My sister-friend Staci and I have joked many times that were “meant” to meet each other. When we both met Mandy, we again had that reaction. Separated by many miles and life experiences, there wasn’t much of an explanation for why we were all so suited to one another, we just were. I feel closer to these girls than people I have known for years, and spent far more time with. We are, in my mind, simply, connected.
Was it our destiny to meet?
What of people, relationships like these, which go horribly wrong?
I hear people using destiny and fate about positive things that happen in their life. But if I am killed driving to see one of these girls, and you’re a believer in either concept (fate or destiny) was that still my destiny? Or did it happen because I pursued a friendship that had simple geography been a limiting factor I would have been unable to attain, and therefore, worked against my destiny and I ‘got what I deserved’ by pursuing something outside what I ‘should’have.
Is destiny vindictive as well as benevolent?
Thursday, June 7, 2007
Tiff tagged me for this, cuz that's just how she is.
I took her to yoga and this is how she repays me.
- I suffered a serious back injury in my early 20’s – and although recovered beyond what any of my doctors anticipated or predicted, I have some funny residual nerve damage – there’s a spot on my right hip that when touched, I feel the sensation of touch along my right shoulder blade. I like the image of ‘crossed wires’ this gives me about the neurological system, and since this is the very best outcome possible from my injury, I’ll not complain.
- I have read pretty much everything written about every/any serial killer, EVER., or at least that I can put my hands on. I had been looking for months for something written about Jack Unterweger and just last weekend found a special on him on A&E. A plane-hopping-bi-continent serial killer, the stuff dreams (ok, maybe nightmares) are made of. Who says laying around on Sunday afternoons was a bad idea?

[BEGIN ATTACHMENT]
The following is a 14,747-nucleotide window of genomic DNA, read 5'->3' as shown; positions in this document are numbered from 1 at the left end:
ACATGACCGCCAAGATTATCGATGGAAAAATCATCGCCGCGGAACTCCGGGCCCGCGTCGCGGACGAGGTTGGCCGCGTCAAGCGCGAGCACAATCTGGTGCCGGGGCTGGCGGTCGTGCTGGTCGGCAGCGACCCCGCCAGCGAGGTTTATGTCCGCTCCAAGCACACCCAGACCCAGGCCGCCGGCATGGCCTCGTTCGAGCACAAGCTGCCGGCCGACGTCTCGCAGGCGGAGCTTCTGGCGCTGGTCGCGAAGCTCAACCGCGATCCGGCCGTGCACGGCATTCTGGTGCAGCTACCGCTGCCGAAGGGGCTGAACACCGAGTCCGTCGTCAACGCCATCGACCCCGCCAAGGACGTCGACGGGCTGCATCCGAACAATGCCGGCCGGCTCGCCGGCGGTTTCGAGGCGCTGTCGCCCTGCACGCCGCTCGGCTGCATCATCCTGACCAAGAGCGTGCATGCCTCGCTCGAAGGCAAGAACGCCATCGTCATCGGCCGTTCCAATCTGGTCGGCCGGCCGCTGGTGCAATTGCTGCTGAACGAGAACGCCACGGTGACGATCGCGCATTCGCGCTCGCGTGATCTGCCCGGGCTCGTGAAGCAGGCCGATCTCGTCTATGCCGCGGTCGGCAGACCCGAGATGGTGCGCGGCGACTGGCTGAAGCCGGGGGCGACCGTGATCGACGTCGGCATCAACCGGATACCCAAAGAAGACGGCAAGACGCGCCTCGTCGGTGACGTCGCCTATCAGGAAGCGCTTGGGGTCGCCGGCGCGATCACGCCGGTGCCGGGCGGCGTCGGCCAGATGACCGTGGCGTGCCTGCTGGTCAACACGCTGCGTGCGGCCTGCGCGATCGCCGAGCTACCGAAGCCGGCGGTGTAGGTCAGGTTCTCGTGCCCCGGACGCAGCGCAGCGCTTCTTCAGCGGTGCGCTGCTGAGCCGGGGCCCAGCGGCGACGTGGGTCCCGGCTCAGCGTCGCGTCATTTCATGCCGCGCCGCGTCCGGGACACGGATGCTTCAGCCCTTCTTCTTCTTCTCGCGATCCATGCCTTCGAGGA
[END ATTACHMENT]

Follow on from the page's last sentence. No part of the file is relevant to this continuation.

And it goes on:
- I used to walk and talk in my sleep as a kid. My mom reports I was capable having conversations and performing normal behaviors, like brushing my teeth. Then, I’d do something bizarre like put the vacuum in my bed and curl up in the closet. Rumour has it I still talk in my sleep, but I’ve yet to wake up in the closet. So far as you know.
- I sometimes take my dogs pain relievers when I have a really bad headache. They often work better than what I’ve been prescribed.
- I want my next house to be isolated enough to not know if I even have neighbors. With a lake. Please.
- In 1999 someone stole my identity and mucked up my credit nicely. I didn’t find out until 2004. It took a full year to get it straightened out but not all of it was entirely resolved. You guys should know, this sucks seven kinds of shit.
- I still have nightmares about the accident in #1. Real shriek-fests. This may very well be why I don’t’ get invited to very many slumber parties.
- Texas Chainsaw Massacre is one of my most favorite scary movies EVER. I love love love to be scared and Leatherface just does it for me.
Happy Friday people.
Friday, June 1, 2007
I was watching the dogs tonight, one chasing his ball, the other, the lightning bugs. The lightning bugs of 2007 fared much better than those of my past. No guts.
Watching the dogs occasionally compete for the same toy, and (once in awhile) my attention made me think about competition in my own life.
I’ve always been involved in sports, so you would think the competitive edge would be easy to come by. It’s not though. I can’t remember ever really caring if any of my teams won or lost. I can remember laughing behind my college crew coach’s back when he’d scream and get red-faced over 2nd place. Hello? Crew is HARD. 2nd place was okay with me.
As an adult, I took up running. Runners, as a lot, are incredibly competitive people, they compete against everyone informally and formally they compete against other runners in their age group, and their previous times. Again, I haven’t found this competitiveness in me. I was always happy to just be running. I still keep track of my times, sure, I know my average time per mile, know my last 8k, 10k, and marathon time as well as I know my own birthday. I might be faster next time. I might not. I may never race again. I’m okay with any of those options, as long as I can keep lacing up my orange running shoes and putting one foot in front of the other.
This feels a little dishonest though. The first individual competition I can remember was in 9th grade band. We were given a piece, told we would be individually tested for ‘chair’ placement. I was relentless. Test day. First chair. 6 months later – I quit band.
I worked in a group setting and one on one with a black-belt instructor who assured me I was ready to test for my first advanced belt.
I never did take that test.
It seems, that maybe I am competitive to the point that I just don’t want to lose. So I remove myself from the competition before losing becomes a real possibility.
It’s worth mentioning, I think, that I really don’t like what this says about me.